Boaters beware! Fort Worth lake infested with invasive species, Texas officials say

Stefan Stevenson, Fort Worth Star-Telegram on

Published in Outdoors

Lake Worth is officially at "infested" status.

The nearly 3,500-acre lake has been classified as infested with invasive zebra mussels, according to the Texas Parks and Wildlife Department. Zebra mussels were first found in Lake Worth in small amounts in 2016. This is the first time it has been labeled as fully infested.

It's the 34th Texas lake reported to have the mussels and 28th with the infestation designation.

Zebra mussels, which grow to about 1.5 inches and develop a zebra-striped shell, "cause tremendous environmental and economic damage," according to "Zebra mussels can damage boats by encrusting boat hulls, clog water systems used in boat motors, air conditioners and heads, and cause navigation buoys to sink."

They've also been found at Lake Grapevine and Eagle Mountain Lake, which feeds water to Lake Worth.

An infestation can take over habitats from native species, which damages lake ecology and affects fish populations. One zebra mussel can produce up to 1 million microscopic larvae. An infestation can hinder water recreation and potentially threaten water supplies if the species colonized in water filtration systems.

Lake Worth, which is located in the northwestern corner of the Fort Worth city limits, was created in 1914 as a reservoir and for recreation.

Infested status signifies that there is an established, reproducing population of zebra mussels in the lake, according to TPWD.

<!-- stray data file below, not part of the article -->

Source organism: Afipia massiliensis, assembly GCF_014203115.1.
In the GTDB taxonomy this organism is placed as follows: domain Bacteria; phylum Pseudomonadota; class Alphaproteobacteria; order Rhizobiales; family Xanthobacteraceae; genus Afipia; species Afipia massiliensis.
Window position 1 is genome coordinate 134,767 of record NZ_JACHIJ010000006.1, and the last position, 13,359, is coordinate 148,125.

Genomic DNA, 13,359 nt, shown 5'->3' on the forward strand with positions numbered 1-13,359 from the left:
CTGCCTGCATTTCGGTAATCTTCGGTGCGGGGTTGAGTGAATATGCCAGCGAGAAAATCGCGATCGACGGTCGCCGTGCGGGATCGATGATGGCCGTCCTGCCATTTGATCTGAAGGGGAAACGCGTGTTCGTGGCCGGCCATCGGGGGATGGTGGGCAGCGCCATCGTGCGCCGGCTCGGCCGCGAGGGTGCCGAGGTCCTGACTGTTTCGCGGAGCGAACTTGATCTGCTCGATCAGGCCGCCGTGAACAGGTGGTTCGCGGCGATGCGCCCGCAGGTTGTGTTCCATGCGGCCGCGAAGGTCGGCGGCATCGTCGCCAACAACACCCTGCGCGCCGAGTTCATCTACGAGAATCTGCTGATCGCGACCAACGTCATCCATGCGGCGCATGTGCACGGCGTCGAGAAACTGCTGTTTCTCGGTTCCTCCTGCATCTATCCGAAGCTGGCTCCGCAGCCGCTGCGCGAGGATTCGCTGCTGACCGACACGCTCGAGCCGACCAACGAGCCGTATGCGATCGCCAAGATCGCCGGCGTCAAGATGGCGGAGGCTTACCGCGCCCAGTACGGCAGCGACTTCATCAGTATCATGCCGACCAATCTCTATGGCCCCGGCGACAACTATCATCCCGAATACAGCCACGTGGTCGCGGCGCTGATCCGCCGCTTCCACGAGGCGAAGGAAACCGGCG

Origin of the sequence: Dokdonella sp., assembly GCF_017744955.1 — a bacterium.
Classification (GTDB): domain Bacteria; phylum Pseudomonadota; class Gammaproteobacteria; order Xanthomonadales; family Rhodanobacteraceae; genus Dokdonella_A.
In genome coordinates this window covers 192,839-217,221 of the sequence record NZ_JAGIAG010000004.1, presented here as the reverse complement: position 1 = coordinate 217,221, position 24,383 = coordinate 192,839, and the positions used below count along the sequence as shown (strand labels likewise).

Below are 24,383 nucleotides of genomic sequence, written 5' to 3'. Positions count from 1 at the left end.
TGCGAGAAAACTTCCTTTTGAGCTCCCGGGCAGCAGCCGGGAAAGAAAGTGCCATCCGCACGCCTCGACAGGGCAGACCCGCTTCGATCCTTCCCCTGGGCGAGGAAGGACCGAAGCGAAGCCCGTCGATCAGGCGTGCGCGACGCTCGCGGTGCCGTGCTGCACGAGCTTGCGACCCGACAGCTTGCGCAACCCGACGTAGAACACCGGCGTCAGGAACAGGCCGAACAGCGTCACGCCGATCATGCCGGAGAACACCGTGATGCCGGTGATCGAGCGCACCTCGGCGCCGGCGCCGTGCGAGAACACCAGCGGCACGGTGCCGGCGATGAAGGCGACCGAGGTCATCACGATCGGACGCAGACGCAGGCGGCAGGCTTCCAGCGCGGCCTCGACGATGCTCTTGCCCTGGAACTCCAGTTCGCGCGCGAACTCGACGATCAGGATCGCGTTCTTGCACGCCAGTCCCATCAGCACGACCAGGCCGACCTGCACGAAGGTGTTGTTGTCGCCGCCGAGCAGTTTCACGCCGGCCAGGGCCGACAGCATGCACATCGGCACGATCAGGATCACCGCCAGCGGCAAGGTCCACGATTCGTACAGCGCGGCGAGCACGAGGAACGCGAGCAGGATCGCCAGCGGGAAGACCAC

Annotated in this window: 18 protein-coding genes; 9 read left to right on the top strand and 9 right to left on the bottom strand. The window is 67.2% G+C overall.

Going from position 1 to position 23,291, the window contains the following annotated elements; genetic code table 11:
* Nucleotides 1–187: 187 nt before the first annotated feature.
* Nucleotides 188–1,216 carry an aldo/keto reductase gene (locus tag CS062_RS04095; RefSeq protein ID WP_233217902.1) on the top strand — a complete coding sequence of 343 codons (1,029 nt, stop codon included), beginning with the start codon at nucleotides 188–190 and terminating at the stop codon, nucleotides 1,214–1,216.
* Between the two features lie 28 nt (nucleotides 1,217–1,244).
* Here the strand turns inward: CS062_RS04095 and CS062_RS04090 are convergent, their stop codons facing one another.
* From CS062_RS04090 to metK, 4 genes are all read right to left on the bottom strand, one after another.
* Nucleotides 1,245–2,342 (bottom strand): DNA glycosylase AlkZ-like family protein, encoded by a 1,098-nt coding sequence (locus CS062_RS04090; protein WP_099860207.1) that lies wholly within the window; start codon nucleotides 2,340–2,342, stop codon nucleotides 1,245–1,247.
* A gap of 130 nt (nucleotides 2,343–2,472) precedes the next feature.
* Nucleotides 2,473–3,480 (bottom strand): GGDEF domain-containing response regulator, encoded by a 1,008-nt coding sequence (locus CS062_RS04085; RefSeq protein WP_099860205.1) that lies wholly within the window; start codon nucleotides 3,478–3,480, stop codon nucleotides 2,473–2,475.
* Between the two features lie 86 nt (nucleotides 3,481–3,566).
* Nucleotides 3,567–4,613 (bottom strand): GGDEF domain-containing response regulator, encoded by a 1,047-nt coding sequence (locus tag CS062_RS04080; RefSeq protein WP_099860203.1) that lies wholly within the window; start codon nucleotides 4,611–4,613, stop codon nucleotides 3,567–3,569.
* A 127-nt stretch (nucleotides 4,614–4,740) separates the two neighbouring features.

"This finding that Lake Worth is fully infested is not unexpected," TPWD's Raphael Brock said. "There are two infested reservoirs upstream that can send zebra mussel larvae downstream to Lake Worth during high water events such as we've seen this spring to then settle in the lake."


But he also urged boaters to follow TPWD guidelines and regulations to limit further spread to other reservoirs in the area and state.

Zebra mussel larvae are microscopic and often attach to boats and anything left in the water, including anchors. The larvae can survive for days out of the water, hiding in crevices.

"Each boater taking steps to clean and drain their boat before leaving the lake and allowing compartments and gear to dry completely when they get home can make a big difference in protecting our Texas lakes," TPWD's Brian Van Zee said.

Boaters are urged to clean, drain and dry their boats and gear before traveling from lake to lake.

The TPWD urges boaters to remove plants, mud and debris, drain all the water from the boat and gear, and then open up compartments once you get home and allow everything to dry completely for at least a week if possible.

The TPWD says if your boat has been stored in the water at a lake with zebra mussels it is likely infested and "poses an extremely high risk of moving this invasive species to a new lake."

TPWD suggests calling for decontamination guidance before moving your boat to another lake at 512-389-4848. Anyone who spots zebra mussels on boats, trailers or equipment that is being moved is urged to immediately report the sighting to TPWD. If you see zebra mussels in water where they haven't been reported before, TPWD asks that you report it by emailing photos and location information to

Transporting prohibited invasive species in Texas is illegal and punishable with a fine of up to $500 per violation. Boaters are also required to drain all water from their boat and onboard receptacles, including bait buckets, before leaving or approaching a body of fresh water.

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